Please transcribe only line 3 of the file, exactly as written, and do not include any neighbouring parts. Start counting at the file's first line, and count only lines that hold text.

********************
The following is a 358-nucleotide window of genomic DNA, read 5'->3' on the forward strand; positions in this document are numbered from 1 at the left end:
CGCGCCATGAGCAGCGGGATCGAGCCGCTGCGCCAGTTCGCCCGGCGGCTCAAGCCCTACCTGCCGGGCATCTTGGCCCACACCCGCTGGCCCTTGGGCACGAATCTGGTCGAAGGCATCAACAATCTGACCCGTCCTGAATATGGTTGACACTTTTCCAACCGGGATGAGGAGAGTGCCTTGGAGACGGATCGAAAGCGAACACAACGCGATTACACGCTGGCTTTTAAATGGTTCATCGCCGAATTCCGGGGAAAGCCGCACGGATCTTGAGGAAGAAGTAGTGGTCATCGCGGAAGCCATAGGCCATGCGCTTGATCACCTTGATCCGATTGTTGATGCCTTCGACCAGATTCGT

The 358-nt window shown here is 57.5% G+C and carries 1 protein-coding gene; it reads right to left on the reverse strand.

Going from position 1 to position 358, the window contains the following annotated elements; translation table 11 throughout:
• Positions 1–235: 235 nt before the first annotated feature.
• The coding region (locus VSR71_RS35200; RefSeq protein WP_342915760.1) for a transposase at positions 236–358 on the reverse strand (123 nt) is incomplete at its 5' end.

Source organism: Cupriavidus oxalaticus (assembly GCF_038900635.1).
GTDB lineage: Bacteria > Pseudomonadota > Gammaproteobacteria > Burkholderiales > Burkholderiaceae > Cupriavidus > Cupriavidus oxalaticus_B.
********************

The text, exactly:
The 358-nt window shown here is 57.5% G+C and carries 1 protein-coding gene; it reads right to left on the reverse strand.